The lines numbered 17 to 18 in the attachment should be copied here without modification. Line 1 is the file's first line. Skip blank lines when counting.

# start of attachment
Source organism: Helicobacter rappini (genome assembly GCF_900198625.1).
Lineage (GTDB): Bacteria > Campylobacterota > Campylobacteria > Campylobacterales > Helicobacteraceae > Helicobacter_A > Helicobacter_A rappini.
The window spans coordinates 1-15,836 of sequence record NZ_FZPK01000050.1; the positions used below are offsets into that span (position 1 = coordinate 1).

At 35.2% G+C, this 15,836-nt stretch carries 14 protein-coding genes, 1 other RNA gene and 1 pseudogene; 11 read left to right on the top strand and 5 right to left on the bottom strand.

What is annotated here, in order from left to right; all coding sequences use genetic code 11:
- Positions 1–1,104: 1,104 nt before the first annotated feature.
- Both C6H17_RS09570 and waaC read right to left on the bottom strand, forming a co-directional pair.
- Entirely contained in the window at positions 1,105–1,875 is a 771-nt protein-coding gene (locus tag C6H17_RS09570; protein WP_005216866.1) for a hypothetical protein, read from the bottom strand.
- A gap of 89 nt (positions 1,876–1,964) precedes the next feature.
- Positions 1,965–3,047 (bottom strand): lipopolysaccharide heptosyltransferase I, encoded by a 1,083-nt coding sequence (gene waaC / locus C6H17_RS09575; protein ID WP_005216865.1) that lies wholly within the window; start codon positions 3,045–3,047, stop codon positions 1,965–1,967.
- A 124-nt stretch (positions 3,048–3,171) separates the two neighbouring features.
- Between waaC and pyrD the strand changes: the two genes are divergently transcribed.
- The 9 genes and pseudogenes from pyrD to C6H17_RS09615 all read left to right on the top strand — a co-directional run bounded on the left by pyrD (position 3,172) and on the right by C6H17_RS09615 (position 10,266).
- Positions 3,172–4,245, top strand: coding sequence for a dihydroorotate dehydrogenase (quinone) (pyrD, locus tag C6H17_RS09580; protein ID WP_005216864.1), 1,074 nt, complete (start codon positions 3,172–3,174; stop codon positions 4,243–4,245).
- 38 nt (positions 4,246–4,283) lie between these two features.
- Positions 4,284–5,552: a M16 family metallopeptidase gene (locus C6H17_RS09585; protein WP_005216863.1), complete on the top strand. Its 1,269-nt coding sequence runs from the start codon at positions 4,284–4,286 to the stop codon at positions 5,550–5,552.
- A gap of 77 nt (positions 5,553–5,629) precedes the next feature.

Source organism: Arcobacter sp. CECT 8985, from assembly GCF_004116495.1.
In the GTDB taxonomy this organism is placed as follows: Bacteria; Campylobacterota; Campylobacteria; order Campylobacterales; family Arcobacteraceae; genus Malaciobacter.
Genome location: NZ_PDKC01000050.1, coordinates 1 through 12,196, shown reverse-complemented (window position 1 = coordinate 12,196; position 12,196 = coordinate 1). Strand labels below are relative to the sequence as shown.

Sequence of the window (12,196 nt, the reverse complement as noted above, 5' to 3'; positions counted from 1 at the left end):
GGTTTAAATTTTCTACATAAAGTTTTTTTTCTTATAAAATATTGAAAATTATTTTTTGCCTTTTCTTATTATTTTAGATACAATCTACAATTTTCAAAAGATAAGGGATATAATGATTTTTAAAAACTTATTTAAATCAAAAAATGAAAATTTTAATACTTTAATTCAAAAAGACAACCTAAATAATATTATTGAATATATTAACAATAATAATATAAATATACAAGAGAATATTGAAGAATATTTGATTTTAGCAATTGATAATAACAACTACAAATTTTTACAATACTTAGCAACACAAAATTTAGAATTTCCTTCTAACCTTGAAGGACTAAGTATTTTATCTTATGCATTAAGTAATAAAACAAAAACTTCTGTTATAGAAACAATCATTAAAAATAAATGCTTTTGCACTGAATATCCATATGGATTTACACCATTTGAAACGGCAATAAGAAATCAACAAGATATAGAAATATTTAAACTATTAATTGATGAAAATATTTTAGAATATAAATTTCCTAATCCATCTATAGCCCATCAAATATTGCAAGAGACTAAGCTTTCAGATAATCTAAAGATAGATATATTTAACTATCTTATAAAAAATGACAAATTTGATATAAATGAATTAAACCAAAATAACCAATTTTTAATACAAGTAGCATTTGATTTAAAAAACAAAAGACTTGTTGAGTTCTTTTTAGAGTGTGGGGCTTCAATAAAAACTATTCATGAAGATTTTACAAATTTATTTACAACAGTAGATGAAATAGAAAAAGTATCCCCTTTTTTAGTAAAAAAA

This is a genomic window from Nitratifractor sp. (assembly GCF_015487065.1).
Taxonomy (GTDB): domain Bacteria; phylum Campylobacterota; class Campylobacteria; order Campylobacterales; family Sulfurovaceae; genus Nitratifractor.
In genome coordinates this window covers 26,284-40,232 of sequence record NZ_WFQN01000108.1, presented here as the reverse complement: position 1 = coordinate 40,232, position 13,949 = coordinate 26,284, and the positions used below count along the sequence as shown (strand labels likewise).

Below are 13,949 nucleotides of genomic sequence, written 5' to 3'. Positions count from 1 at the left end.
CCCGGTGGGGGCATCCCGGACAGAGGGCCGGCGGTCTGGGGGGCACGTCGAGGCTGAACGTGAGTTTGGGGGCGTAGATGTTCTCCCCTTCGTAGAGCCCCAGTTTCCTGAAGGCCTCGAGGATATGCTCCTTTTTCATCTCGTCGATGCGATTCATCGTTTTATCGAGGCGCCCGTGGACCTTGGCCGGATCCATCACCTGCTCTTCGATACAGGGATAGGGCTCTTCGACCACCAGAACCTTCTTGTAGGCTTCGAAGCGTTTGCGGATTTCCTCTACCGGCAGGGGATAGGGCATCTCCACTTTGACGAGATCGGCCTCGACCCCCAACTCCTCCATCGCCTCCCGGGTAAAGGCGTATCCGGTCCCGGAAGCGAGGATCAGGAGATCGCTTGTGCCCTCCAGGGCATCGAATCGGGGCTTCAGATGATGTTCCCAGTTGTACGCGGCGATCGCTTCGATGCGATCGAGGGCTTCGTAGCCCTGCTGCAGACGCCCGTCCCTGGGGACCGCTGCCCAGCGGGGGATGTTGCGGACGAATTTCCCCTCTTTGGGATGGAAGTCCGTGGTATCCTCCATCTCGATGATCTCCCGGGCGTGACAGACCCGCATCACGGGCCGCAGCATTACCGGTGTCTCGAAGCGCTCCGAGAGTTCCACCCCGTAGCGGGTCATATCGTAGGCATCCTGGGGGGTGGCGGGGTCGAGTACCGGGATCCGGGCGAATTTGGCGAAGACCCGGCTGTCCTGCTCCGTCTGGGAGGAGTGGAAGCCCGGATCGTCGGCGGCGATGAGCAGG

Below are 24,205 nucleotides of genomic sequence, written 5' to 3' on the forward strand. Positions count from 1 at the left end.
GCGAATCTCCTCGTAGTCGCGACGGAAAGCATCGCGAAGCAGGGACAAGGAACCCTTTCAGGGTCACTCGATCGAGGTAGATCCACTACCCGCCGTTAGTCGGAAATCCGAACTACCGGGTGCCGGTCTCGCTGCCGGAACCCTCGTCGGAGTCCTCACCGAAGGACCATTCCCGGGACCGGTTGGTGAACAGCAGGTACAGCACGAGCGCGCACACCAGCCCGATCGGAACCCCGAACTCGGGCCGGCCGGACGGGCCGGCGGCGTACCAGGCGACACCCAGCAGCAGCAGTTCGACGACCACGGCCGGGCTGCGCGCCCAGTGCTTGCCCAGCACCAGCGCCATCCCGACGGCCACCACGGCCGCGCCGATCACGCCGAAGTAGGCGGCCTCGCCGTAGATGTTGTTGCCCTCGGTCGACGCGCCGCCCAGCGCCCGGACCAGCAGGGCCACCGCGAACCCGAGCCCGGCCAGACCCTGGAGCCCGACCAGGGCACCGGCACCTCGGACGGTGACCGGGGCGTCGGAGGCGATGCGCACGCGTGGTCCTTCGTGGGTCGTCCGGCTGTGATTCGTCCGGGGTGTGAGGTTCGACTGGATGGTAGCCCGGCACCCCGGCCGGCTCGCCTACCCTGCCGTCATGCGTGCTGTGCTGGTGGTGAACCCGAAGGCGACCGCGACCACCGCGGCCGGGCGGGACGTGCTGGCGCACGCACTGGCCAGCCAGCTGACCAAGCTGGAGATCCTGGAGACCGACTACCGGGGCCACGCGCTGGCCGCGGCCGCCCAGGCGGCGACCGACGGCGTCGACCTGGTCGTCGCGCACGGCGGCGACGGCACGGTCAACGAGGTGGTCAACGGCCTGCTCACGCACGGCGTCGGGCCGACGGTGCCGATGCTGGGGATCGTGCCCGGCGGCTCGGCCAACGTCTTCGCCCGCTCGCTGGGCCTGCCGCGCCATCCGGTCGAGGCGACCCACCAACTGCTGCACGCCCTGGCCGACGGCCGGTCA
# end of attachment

- A gap of 77 nt (positions 5,553–5,629) precedes the next feature.

Source organism: Arcobacter sp. CECT 8985, from assembly GCF_004116495.1.